Dr. Beck diagnosed an HNP [herniated nucleus pulposus] with pain but "minimal root signs" such as paresthesias or tingling. He referred the applicant to a neurosurgeon, Steven S. Weinshel, M.D. He also released the applicant to light duty work.

The applicant in fact returned to work on light duty until September 15, when she quit her job. Her termination slip (Exhibit 8) indicates she quit in part because of physical strain but also so she could attend school.

Meanwhile, the applicant went to see Dr. Weinshel on referral. Exhibit B contains a questionnaire the applicant completed when she first saw Dr. Weinshel on September 1, 1992. She gave a history of transferring a patient, feeling a pull in her low back and dull pain, and feeling symptoms of low back pain thereafter. She also complained of low back pain and left leg pain and denied previously having left leg pain before the work injury.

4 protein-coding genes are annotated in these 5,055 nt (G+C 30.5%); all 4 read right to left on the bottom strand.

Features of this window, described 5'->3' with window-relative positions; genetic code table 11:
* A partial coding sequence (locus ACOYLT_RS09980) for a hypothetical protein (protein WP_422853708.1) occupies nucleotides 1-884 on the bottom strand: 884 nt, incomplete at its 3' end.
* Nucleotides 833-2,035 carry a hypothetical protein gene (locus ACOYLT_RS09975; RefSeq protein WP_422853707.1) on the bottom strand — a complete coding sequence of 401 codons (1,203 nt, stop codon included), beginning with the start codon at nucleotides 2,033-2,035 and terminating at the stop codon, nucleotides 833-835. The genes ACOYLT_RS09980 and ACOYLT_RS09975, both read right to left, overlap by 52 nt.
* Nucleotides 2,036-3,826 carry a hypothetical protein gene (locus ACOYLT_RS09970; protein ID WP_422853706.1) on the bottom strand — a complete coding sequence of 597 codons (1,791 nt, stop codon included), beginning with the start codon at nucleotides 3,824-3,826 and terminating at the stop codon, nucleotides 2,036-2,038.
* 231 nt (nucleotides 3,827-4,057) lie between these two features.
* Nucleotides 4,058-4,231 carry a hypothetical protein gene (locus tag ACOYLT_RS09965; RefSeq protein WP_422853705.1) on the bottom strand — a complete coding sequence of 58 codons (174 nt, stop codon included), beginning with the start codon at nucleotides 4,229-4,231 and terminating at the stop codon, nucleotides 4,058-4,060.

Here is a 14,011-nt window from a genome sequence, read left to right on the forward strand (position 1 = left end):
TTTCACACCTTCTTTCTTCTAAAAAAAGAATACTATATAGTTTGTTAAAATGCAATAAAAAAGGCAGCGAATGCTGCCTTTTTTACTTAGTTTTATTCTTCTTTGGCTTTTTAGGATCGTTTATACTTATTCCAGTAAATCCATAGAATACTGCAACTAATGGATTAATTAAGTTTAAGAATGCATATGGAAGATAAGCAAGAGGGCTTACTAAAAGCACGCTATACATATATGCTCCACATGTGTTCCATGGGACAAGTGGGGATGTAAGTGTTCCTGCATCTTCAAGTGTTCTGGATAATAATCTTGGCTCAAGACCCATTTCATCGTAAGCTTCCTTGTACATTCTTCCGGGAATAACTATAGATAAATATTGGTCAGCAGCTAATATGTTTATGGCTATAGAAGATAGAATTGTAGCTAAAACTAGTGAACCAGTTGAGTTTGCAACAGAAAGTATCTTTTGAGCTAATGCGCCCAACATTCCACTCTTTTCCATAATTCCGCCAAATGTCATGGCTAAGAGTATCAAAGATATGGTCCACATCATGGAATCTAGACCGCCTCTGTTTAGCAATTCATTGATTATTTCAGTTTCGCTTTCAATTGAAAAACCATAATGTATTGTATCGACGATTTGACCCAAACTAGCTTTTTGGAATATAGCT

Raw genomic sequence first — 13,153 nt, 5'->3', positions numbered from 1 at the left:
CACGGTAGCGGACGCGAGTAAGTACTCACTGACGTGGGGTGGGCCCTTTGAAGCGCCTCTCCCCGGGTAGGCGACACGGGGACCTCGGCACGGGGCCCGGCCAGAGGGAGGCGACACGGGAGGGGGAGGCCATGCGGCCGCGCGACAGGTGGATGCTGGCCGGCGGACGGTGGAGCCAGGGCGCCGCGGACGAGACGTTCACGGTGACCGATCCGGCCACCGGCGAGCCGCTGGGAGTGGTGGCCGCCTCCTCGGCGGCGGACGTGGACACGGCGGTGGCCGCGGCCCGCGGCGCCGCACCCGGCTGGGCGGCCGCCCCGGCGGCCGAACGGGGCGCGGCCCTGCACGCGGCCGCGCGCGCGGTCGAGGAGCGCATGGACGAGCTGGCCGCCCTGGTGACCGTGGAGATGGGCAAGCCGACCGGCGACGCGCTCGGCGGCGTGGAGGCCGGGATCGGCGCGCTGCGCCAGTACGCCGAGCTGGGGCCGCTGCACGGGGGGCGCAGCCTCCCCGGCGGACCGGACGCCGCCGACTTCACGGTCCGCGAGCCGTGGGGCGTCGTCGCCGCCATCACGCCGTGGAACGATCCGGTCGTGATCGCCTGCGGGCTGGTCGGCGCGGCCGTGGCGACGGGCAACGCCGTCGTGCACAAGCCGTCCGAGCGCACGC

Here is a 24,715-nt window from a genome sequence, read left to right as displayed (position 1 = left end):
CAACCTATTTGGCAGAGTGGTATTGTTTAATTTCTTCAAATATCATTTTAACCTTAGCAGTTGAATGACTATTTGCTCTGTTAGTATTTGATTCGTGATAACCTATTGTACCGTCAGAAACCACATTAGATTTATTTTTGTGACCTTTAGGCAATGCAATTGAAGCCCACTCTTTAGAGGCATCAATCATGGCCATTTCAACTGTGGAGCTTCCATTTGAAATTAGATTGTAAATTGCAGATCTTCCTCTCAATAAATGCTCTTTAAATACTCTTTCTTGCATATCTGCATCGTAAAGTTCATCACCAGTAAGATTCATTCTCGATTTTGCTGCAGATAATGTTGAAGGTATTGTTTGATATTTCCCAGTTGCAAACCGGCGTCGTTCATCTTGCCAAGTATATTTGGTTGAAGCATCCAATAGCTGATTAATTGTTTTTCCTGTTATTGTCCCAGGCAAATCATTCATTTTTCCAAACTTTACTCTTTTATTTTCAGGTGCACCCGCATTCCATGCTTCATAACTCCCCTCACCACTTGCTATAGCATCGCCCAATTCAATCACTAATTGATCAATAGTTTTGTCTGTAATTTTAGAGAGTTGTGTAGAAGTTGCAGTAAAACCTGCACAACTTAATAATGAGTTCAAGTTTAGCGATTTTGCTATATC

On October 4, Dr. Weinshel discussed surgery with the applicant. On October 9, 1992, Dr. Weinshel excised the left L5-S1 disc herniation via left side-sided hemilaminectomy. The applicant was released from the hospital on October 11, and by December 1, 1992 was having no further radicular symptoms. Dr. Weinshel released her to work on that date, subject to a permanent lifting restriction of 25 to 30 pounds. Exhibits A and C.

However, on February 19, 1993, the applicant returned to Dr. Weinshel complaining of recurrent pain in the left leg. The doctor ordered another MRI which showed a possible recurrent disc at the left L5-S1 on March 1, 1993. A repeat disc excision was done on March 4, 1993. Although there were no post-surgical complications, the repeat excision did not help her pain, and Dr. Weinshel ordered another MRI. This was done on May 7, and showed no evidence of recurrent disc herniation although it did show scar tissue formation.